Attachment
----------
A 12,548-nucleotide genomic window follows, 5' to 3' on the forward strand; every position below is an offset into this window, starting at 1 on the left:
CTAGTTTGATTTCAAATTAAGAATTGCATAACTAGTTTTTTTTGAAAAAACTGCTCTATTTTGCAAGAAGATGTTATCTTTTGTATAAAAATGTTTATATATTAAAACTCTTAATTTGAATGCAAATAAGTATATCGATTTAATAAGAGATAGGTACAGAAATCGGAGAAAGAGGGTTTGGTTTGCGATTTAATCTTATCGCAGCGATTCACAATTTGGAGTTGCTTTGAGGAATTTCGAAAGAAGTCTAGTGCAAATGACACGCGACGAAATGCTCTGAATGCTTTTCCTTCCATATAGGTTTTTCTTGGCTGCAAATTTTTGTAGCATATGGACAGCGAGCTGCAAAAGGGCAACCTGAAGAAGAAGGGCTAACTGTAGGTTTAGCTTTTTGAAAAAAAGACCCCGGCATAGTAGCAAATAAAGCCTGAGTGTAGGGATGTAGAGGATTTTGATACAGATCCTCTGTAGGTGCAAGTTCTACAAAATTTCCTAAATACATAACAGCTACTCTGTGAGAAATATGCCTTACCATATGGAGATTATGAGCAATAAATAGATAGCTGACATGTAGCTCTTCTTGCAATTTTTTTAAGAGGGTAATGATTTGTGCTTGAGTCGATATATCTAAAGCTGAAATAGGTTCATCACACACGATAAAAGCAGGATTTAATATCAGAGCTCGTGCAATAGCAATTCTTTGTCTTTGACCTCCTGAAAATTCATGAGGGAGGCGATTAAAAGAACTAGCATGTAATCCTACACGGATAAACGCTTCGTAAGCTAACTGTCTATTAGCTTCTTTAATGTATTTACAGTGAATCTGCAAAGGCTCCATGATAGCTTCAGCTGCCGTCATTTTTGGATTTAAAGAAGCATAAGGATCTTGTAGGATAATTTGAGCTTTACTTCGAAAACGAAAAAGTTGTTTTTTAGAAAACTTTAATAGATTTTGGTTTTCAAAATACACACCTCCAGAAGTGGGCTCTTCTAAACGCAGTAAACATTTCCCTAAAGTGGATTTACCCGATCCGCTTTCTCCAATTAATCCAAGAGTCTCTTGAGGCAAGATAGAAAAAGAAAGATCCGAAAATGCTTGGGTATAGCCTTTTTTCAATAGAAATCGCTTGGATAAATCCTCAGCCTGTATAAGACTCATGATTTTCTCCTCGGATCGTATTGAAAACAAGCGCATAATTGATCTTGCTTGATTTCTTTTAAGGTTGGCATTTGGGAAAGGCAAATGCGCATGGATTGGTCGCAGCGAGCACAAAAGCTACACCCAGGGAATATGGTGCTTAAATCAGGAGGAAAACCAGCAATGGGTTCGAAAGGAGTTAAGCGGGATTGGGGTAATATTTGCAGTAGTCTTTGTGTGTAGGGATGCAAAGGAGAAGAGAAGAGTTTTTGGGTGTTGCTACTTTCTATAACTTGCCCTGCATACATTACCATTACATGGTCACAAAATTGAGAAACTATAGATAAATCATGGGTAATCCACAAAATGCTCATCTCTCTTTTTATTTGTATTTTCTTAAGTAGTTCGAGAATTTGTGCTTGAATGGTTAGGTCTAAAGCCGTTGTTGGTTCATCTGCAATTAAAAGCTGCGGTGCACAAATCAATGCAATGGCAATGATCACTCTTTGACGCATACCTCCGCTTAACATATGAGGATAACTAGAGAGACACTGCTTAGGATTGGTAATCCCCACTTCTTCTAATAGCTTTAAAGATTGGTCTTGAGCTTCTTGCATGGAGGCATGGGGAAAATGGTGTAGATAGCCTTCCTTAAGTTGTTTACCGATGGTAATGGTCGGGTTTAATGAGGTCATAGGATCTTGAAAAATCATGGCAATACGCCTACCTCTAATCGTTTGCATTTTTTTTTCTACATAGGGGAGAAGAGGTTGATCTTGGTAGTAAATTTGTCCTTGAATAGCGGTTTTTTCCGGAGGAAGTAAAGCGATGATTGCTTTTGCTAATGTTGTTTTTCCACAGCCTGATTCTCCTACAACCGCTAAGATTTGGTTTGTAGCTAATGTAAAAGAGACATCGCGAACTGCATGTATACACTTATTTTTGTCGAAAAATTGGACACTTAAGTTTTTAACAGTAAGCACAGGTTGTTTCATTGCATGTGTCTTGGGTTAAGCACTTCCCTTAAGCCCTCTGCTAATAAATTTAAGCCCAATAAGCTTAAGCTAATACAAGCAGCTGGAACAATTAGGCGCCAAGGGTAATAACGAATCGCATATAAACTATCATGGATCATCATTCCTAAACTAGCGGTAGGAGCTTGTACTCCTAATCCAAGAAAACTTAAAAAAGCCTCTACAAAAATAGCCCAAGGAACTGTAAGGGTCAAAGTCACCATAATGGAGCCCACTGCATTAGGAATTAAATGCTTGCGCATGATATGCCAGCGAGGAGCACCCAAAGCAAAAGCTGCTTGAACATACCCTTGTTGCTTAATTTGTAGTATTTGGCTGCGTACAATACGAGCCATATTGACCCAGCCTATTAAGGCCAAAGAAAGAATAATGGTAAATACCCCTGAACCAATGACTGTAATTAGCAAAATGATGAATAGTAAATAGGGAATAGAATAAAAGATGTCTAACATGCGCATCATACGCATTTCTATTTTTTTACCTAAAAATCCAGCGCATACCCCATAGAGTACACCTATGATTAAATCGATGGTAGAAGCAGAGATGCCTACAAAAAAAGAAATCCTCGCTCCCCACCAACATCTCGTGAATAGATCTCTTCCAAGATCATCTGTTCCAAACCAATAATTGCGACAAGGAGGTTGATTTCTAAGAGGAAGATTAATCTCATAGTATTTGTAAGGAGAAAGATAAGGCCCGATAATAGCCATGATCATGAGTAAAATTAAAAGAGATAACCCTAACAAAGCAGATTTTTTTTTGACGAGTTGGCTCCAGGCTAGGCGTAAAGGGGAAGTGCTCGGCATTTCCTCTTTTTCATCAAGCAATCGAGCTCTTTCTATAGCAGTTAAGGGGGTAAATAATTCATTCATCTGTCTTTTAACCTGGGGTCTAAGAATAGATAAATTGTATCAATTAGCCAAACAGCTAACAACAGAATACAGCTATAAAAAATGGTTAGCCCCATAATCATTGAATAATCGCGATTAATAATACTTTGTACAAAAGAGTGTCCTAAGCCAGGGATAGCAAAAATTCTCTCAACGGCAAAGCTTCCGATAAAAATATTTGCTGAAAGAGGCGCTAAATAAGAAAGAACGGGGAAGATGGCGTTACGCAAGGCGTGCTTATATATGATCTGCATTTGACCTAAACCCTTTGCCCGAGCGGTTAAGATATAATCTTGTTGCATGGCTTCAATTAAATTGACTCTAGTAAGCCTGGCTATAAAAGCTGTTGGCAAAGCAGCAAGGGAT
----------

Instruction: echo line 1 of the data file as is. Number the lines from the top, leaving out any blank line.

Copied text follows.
A 12,548-nucleotide genomic window follows, 5' to 3' on the forward strand; every position below is an offset into this window, starting at 1 on the left: